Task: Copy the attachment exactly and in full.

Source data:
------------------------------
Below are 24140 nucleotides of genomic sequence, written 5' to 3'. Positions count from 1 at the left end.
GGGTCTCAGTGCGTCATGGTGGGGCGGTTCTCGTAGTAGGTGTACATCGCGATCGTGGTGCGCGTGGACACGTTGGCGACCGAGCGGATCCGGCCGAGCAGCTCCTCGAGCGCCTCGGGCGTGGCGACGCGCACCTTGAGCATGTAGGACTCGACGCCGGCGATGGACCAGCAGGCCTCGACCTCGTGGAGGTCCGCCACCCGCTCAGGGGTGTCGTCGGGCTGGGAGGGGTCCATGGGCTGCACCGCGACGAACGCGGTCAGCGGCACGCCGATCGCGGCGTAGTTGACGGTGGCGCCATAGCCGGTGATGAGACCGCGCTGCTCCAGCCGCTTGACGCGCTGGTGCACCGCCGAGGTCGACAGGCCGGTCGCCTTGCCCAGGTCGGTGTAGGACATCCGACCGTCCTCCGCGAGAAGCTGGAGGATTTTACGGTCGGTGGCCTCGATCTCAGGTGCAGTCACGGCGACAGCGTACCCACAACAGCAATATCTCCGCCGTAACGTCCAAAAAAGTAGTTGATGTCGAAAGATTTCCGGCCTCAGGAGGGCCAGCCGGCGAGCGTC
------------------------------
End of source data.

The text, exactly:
Below are 24140 nucleotides of genomic sequence, written 5' to 3'. Positions count from 1 at the left end.
GGGTCTCAGTGCGTCATGGTGGGGCGGTTCTCGTAGTAGGTGTACATCGCGATCGTGGTGCGCGTGGACACGTTGGCGACCGAGCGGATCCGGCCGAGCAGCTCCTCGAGCGCCTCGGGCGTGGCGACGCGCACCTTGAGCATGTAGGACTCGACGCCGGCGATGGACCAGCAGGCCTCGACCTCGTGGAGGTCCGCCACCCGCTCAGGGGTGTCGTCGGGCTGGGAGGGGTCCATGGGCTGCACCGCGACGAACGCGGTCAGCGGCACGCCGATCGCGGCGTAGTTGACGGTGGCGCCATAGCCGGTGATGAGACCGCGCTGCTCCAGCCGCTTGACGCGCTGGTGCACCGCCGAGGTCGACAGGCCGGTCGCCTTGCCCAGGTCGGTGTAGGACATCCGACCGTCCTCCGCGAGAAGCTGGAGGATTTTACGGTCGGTGGCCTCGATCTCAGGTGCAGTCACGGCGACAGCGTACCCACAACAGCAATATCTCCGCCGTAACGTCCAAAAAAGTAGTTGATGTCGAAAGATTTCCGGCCTCAGGAGGGCCAGCCGGCGAGCGTC